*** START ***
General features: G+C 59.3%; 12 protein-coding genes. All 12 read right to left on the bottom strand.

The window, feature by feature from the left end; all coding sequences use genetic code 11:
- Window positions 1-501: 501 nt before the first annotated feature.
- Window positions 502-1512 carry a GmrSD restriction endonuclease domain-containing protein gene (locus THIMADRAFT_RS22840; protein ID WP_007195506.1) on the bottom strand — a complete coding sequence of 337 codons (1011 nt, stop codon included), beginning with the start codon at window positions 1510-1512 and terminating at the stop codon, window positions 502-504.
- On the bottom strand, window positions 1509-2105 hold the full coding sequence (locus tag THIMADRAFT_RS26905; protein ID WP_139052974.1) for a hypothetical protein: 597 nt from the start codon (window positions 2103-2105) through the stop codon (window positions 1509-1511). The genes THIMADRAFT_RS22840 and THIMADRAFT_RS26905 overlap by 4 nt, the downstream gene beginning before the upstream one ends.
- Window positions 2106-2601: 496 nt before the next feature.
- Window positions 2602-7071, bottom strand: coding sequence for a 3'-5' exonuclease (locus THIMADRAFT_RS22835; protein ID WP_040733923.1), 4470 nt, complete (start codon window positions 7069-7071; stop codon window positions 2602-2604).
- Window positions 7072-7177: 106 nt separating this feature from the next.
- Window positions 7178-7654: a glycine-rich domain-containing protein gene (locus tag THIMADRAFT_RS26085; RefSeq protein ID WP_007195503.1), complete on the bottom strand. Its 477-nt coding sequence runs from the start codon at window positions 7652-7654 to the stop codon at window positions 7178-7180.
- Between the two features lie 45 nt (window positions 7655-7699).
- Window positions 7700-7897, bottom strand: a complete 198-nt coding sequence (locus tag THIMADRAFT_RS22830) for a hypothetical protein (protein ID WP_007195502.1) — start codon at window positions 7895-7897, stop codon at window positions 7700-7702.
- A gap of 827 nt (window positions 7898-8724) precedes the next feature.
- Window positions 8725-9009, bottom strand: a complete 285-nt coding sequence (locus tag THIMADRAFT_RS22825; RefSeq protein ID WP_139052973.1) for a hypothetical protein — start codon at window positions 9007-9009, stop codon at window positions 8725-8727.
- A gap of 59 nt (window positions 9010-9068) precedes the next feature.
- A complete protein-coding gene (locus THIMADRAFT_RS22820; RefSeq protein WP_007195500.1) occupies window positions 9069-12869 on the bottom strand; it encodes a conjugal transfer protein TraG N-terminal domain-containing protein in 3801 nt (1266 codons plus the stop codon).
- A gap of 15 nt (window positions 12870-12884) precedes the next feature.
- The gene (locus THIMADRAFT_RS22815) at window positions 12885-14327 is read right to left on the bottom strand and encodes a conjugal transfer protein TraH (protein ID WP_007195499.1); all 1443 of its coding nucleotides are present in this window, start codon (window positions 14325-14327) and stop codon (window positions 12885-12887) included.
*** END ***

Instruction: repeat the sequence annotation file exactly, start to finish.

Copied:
General features: G+C 59.3%; 12 protein-coding genes. All 12 read right to left on the bottom strand.

The window, feature by feature from the left end; all coding sequences use genetic code 11:
- Window positions 1-501: 501 nt before the first annotated feature.
- Window positions 502-1512 carry a GmrSD restriction endonuclease domain-containing protein gene (locus THIMADRAFT_RS22840; protein ID WP_007195506.1) on the bottom strand — a complete coding sequence of 337 codons (1011 nt, stop codon included), beginning with the start codon at window positions 1510-1512 and terminating at the stop codon, window positions 502-504.
- On the bottom strand, window positions 1509-2105 hold the full coding sequence (locus tag THIMADRAFT_RS26905; protein ID WP_139052974.1) for a hypothetical protein: 597 nt from the start codon (window positions 2103-2105) through the stop codon (window positions 1509-1511). The genes THIMADRAFT_RS22840 and THIMADRAFT_RS26905 overlap by 4 nt, the downstream gene beginning before the upstream one ends.
- Window positions 2106-2601: 496 nt before the next feature.
- Window positions 2602-7071, bottom strand: coding sequence for a 3'-5' exonuclease (locus THIMADRAFT_RS22835; protein ID WP_040733923.1), 4470 nt, complete (start codon window positions 7069-7071; stop codon window positions 2602-2604).
- Window positions 7072-7177: 106 nt separating this feature from the next.
- Window positions 7178-7654: a glycine-rich domain-containing protein gene (locus tag THIMADRAFT_RS26085; RefSeq protein ID WP_007195503.1), complete on the bottom strand. Its 477-nt coding sequence runs from the start codon at window positions 7652-7654 to the stop codon at window positions 7178-7180.
- Between the two features lie 45 nt (window positions 7655-7699).
- Window positions 7700-7897, bottom strand: a complete 198-nt coding sequence (locus tag THIMADRAFT_RS22830) for a hypothetical protein (protein ID WP_007195502.1) — start codon at window positions 7895-7897, stop codon at window positions 7700-7702.
- A gap of 827 nt (window positions 7898-8724) precedes the next feature.
- Window positions 8725-9009, bottom strand: a complete 285-nt coding sequence (locus tag THIMADRAFT_RS22825; RefSeq protein ID WP_139052973.1) for a hypothetical protein — start codon at window positions 9007-9009, stop codon at window positions 8725-8727.
- A gap of 59 nt (window positions 9010-9068) precedes the next feature.
- A complete protein-coding gene (locus THIMADRAFT_RS22820; RefSeq protein WP_007195500.1) occupies window positions 9069-12869 on the bottom strand; it encodes a conjugal transfer protein TraG N-terminal domain-containing protein in 3801 nt (1266 codons plus the stop codon).
- A gap of 15 nt (window positions 12870-12884) precedes the next feature.
- The gene (locus THIMADRAFT_RS22815) at window positions 12885-14327 is read right to left on the bottom strand and encodes a conjugal transfer protein TraH (protein ID WP_007195499.1); all 1443 of its coding nucleotides are present in this window, start codon (window positions 14325-14327) and stop codon (window positions 12885-12887) included.